RICH  JOSEPH  C    O-739054    2 LT    KIA
World War II Honor List of Dead and Missing Army and Army Air Forces


Joseph C. Rich
Second Lieutenant, U.S. Army Air Forces
Service # 0-739054
373rd Bomber Squadron, 308th Bomber Group, Heavy  
Entered the Service from: Maine
Died: September 13, 1944
Missing in Action or Buried at Sea
Tablets of the Missing at Manila American Cemetery
Manila, Philippines  
Awards: Purple Heart
Courtesy of Lisa Phillips and

Rich, Joseph C., 2ndLt. .

One of the strongest persons behind our drive for
recovery of remains and locating the crashed C-47B
is Lisa Phillips, the niece of Lt. Rich. Joseph C. Rich
was the third child born to Joseph and Charlotte
Rich of Portland, Maine. He enlisted December 8,
1941. He married Bernice Regan in 1942 in Salina,
Kansas. Trained as a navigator, he received a
commission as a Second Lieutenant and was
assigned to a B-24 crew, the commander of which
was Lt. Thomas Stephen. Other crew members were
Lt. Edward F. Ryan (co-pilot), Lt. Royal D. Butterfield
(bombadier), Sgt. Joseph C. McClung (engineer), Sgt
Ewell C. Temples, (Asst. radio operator/gunner), Sgt
Fred Hart (radio operator), SSgt Thomas Smeal (Asst.
Eng./gunner), Sgt Charles Pero (gunner) and Sgt
John F. Cook (gunner). The crew was assigned to
the 308th Heavy Bomb Group, attached to 14th Air
Force, China. The 308th comprised four squadrons:
373rd, 374th, 375th, and the 425th, all of which
operated out of bases in western China.
Arriving in China, they were initially assigned to the
373rd Squadron in Yangkai. They were hardly settled
when they were sent to India to assist repelling the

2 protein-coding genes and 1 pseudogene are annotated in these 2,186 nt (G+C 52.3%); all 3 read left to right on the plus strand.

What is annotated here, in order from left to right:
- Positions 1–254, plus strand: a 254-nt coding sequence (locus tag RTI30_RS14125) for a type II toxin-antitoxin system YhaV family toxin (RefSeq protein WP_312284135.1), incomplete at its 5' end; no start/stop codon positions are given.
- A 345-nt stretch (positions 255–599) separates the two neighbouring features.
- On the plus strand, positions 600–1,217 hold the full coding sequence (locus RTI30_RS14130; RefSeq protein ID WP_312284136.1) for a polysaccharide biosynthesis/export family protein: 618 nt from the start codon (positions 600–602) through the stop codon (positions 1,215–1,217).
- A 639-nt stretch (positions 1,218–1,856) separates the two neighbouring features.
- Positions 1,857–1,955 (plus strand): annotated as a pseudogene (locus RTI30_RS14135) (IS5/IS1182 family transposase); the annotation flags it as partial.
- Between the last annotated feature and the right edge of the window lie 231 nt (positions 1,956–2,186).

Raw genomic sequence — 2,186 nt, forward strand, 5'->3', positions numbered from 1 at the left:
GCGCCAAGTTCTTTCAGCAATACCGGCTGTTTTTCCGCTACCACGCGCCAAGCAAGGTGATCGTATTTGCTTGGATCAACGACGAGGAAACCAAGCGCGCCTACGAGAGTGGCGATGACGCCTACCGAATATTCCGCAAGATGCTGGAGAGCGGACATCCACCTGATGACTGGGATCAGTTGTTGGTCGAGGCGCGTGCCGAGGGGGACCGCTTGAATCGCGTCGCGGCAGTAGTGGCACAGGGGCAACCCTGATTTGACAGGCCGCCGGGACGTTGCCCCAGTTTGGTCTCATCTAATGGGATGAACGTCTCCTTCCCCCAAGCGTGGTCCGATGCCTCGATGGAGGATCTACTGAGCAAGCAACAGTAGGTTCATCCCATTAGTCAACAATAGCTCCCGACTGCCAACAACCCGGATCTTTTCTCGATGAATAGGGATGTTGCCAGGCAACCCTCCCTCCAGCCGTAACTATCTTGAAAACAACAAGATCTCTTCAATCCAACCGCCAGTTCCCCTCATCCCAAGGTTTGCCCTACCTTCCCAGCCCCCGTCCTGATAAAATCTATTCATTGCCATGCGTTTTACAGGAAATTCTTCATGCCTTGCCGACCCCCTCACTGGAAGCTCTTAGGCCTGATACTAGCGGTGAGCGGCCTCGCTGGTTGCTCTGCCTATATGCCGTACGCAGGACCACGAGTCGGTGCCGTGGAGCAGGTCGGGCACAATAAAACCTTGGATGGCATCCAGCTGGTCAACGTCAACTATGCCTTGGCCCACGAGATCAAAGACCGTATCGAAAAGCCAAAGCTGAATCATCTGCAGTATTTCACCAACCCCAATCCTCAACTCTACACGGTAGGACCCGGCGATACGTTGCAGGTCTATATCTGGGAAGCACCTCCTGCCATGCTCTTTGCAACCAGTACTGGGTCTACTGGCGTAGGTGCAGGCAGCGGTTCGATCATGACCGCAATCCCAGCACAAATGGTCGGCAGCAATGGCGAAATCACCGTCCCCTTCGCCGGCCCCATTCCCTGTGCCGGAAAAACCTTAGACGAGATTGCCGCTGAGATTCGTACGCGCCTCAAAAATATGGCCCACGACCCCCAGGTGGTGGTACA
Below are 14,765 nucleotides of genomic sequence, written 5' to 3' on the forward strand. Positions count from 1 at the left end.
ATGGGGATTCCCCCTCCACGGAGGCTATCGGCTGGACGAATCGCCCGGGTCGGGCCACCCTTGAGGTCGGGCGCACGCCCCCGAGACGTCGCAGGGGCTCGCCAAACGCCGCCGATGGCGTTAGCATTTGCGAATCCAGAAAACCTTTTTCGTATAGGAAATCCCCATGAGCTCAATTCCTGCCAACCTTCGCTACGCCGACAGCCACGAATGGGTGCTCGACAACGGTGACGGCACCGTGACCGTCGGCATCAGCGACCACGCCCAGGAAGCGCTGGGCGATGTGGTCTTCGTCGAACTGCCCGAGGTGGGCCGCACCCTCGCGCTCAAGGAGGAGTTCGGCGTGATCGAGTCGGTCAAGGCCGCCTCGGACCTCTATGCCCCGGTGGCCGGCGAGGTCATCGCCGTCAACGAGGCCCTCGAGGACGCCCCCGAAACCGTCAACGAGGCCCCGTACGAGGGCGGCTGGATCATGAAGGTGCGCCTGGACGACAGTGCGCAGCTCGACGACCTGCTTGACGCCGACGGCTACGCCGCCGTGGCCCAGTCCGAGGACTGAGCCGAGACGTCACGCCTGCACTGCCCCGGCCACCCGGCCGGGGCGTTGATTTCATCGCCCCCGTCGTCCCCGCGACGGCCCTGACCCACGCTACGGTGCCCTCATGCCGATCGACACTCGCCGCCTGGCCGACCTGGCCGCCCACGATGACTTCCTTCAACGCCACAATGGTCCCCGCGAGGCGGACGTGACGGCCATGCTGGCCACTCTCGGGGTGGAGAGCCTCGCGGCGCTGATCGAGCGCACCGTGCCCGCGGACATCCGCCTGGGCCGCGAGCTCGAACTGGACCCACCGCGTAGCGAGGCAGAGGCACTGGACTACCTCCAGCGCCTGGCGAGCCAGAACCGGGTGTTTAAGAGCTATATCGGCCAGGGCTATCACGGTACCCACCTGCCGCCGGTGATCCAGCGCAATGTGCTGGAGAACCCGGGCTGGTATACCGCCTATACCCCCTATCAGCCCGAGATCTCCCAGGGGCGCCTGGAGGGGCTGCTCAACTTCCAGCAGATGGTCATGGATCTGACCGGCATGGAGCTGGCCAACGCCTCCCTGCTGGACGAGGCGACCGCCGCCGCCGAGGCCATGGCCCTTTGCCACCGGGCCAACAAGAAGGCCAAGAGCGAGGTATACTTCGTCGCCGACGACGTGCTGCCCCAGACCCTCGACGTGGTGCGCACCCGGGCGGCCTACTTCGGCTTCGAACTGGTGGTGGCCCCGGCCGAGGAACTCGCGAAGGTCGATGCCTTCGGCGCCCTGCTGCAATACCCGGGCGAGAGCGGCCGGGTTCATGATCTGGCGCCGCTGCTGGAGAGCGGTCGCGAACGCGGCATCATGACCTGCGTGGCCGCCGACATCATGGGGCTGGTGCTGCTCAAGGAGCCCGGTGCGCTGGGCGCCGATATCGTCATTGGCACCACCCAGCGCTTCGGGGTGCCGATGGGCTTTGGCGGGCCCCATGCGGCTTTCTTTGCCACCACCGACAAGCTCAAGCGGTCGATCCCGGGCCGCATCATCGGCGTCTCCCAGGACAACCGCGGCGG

advancing Japanese Army in Burma, specifically in
the Rangoon area. The crew was assigned to a B-24
nicknamed "Maxwell House II," Tail no. 43-73245,
senior pilot Lt. Richard Merideth, commanding.
On November 27, 1943, the Maxwell House II, along
with 23 other B-24s, were sortied to bombthe Insein
Work Shops, with secondary targets of Henzada,
Thayetmye, and Akyab. Five turned back. Two aircraft
were lost, including Maxwell House II and aircraft tail
no. 42-73313, commanded by Lt. Kellam. The Maxwell
House II suffered an engine shot out and on fire with
Lt. Rich caught in the fire. Three of the crewmen
perished that day: Pero, Smeal, and Ryan. The
remainder bailed out. Five were shot and killed
while still in the air in their parachutes: Hart,
Merideth, Stephen, Temples, and Cook. Lt. Rich, Lt.
Butterfield, and Sgt McClung were captured and
imprisoned in the infamous Rangoon Prison Camp.
Lt. Butterfield died of beri-beri June 24, 1944. Having
received no medical care for his wounds, Lt. Rich
recovered from the burns but subsequently died of
beri-beri, dysentry, scabies, malnutrition, and
physical abuse; at death weighing only 80 pounds.
Before dying, he gave McClung his wedding band,
which McClung hid and later returned to Captain
Bernice Rich.
Lt. Rich was awarded the Purple Heart, Prisoner of
War Medal, Distinguished Unit Citation,
Asiatic-Pacific Campaign Medal with four bronze
stars, World War II Victory Medal, the Honorable
Service Lapel Button (WW II) and the Gold Star Lapel
Portland Press Herald - July 19, 1945
Portland Press Herald - 1946
Courtesy of Lisa Phillips and
Courtesy of Lisa Phillips and